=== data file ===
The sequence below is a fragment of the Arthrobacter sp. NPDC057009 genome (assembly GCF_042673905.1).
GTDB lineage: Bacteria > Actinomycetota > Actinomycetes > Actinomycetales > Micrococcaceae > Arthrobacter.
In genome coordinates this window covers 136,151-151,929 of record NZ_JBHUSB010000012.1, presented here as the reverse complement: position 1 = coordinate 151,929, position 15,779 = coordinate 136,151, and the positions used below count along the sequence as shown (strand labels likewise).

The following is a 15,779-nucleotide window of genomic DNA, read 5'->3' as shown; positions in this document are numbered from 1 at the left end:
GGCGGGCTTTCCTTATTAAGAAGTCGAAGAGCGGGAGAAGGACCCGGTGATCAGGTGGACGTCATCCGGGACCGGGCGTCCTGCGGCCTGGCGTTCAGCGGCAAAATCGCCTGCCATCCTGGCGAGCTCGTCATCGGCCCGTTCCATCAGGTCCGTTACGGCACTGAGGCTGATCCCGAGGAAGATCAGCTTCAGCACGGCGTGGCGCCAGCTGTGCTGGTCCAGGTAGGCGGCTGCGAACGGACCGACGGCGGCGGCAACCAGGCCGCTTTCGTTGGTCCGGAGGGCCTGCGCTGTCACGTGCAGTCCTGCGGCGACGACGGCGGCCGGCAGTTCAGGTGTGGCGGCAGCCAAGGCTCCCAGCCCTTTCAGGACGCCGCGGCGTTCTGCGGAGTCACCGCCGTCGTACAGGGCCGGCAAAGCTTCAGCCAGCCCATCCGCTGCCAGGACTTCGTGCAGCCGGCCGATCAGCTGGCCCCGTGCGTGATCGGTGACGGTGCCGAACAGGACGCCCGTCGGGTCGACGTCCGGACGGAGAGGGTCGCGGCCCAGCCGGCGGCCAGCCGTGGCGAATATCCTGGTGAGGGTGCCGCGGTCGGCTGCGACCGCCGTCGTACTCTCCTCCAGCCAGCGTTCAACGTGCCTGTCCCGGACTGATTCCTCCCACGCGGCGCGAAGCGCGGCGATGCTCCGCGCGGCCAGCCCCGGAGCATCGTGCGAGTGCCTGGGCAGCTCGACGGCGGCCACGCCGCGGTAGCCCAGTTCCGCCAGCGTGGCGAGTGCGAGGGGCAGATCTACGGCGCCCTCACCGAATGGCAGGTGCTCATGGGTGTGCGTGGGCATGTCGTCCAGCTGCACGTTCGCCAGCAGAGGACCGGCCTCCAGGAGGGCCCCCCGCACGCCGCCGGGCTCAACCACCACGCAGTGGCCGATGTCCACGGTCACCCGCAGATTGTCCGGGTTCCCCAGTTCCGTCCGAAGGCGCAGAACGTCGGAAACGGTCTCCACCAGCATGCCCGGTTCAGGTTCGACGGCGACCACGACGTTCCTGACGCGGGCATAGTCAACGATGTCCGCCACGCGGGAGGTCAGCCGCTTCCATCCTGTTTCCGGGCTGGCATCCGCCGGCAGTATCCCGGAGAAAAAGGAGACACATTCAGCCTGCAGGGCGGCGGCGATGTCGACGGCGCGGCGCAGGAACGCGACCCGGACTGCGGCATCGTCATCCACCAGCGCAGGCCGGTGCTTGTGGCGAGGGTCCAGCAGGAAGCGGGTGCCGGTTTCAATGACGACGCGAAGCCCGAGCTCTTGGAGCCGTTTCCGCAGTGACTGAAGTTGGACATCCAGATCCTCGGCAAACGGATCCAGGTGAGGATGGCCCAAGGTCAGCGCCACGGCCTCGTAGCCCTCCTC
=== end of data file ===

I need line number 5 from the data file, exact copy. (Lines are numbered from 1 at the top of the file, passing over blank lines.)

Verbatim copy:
GGCGGGCTTTCCTTATTAAGAAGTCGAAGAGCGGGAGAAGGACCCGGTGATCAGGTGGACGTCATCCGGGACCGGGCGTCCTGCGGCCTGGCGTTCAGCGGCAAAATCGCCTGCCATCCTGGCGAGCTCGTCATCGGCCCGTTCCATCAGGTCCGTTACGGCACTGAGGCTGATCCCGAGGAAGATCAGCTTCAGCACGGCGTGGCGCCAGCTGTGCTGGTCCAGGTAGGCGGCTGCGAACGGACCGACGGCGGCGGCAACCAGGCCGCTTTCGTTGGTCCGGAGGGCCTGCGCTGTCACGTGCAGTCCTGCGGCGACGACGGCGGCCGGCAGTTCAGGTGTGGCGGCAGCCAAGGCTCCCAGCCCTTTCAGGACGCCGCGGCGTTCTGCGGAGTCACCGCCGTCGTACAGGGCCGGCAAAGCTTCAGCCAGCCCATCCGCTGCCAGGACTTCGTGCAGCCGGCCGATCAGCTGGCCCCGTGCGTGATCGGTGACGGTGCCGAACAGGACGCCCGTCGGGTCGACGTCCGGACGGAGAGGGTCGCGGCCCAGCCGGCGGCCAGCCGTGGCGAATATCCTGGTGAGGGTGCCGCGGTCGGCTGCGACCGCCGTCGTACTCTCCTCCAGCCAGCGTTCAACGTGCCTGTCCCGGACTGATTCCTCCCACGCGGCGCGAAGCGCGGCGATGCTCCGCGCGGCCAGCCCCGGAGCATCGTGCGAGTGCCTGGGCAGCTCGACGGCGGCCACGCCGCGGTAGCCCAGTTCCGCCAGCGTGGCGAGTGCGAGGGGCAGATCTACGGCGCCCTCACCGAATGGCAGGTGCTCATGGGTGTGCGTGGGCATGTCGTCCAGCTGCACGTTCGCCAGCAGAGGACCGGCCTCCAGGAGGGCCCCCCGCACGCCGCCGGGCTCAACCACCACGCAGTGGCCGATGTCCACGGTCACCCGCAGATTGTCCGGGTTCCCCAGTTCCGTCCGAAGGCGCAGAACGTCGGAAACGGTCTCCACCAGCATGCCCGGTTCAGGTTCGACGGCGACCACGACGTTCCTGACGCGGGCATAGTCAACGATGTCCGCCACGCGGGAGGTCAGCCGCTTCCATCCTGTTTCCGGGCTGGCATCCGCCGGCAGTATCCCGGAGAAAAAGGAGACACATTCAGCCTGCAGGGCGGCGGCGATGTCGACGGCGCGGCGCAGGAACGCGACCCGGACTGCGGCATCGTCATCCACCAGCGCAGGCCGGTGCTTGTGGCGAGGGTCCAGCAGGAAGCGGGTGCCGGTTTCAATGACGACGCGAAGCCCGAGCTCTTGGAGCCGTTTCCGCAGTGACTGAAGTTGGACATCCAGATCCTCGGCAAACGGATCCAGGTGAGGATGGCCCAAGGTCAGCGCCACGGCCTCGTAGCCCTCCTC